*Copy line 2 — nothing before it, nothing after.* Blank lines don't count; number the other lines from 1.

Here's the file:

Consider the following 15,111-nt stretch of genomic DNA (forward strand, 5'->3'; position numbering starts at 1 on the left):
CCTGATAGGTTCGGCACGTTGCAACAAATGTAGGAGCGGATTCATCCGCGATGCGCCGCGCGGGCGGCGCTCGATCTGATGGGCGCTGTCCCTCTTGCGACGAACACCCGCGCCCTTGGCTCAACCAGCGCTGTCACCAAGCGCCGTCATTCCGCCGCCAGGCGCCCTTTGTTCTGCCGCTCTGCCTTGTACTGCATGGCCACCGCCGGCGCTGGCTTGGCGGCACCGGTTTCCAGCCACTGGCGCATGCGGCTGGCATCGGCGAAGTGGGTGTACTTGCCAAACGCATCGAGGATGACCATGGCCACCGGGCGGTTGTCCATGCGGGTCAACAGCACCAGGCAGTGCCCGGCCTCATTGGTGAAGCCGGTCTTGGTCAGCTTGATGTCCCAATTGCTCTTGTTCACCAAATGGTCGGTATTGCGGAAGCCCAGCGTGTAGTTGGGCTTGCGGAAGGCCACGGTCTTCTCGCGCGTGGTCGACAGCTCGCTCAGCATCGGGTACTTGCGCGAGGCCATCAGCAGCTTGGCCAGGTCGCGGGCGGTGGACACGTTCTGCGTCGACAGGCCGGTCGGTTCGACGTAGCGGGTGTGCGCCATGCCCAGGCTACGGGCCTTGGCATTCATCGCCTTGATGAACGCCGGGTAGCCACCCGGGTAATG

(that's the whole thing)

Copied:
CCTGATAGGTTCGGCACGTTGCAACAAATGTAGGAGCGGATTCATCCGCGATGCGCCGCGCGGGCGGCGCTCGATCTGATGGGCGCTGTCCCTCTTGCGACGAACACCCGCGCCCTTGGCTCAACCAGCGCTGTCACCAAGCGCCGTCATTCCGCCGCCAGGCGCCCTTTGTTCTGCCGCTCTGCCTTGTACTGCATGGCCACCGCCGGCGCTGGCTTGGCGGCACCGGTTTCCAGCCACTGGCGCATGCGGCTGGCATCGGCGAAGTGGGTGTACTTGCCAAACGCATCGAGGATGACCATGGCCACCGGGCGGTTGTCCATGCGGGTCAACAGCACCAGGCAGTGCCCGGCCTCATTGGTGAAGCCGGTCTTGGTCAGCTTGATGTCCCAATTGCTCTTGTTCACCAAATGGTCGGTATTGCGGAAGCCCAGCGTGTAGTTGGGCTTGCGGAAGGCCACGGTCTTCTCGCGCGTGGTCGACAGCTCGCTCAGCATCGGGTACTTGCGCGAGGCCATCAGCAGCTTGGCCAGGTCGCGGGCGGTGGACACGTTCTGCGTCGACAGGCCGGTCGGTTCGACGTAGCGGGTGTGCGCCATGCCCAGGCTACGGGCCTTGGCATTCATCGCCTTGATGAACGCCGGGTAGCCACCCGGGTAATG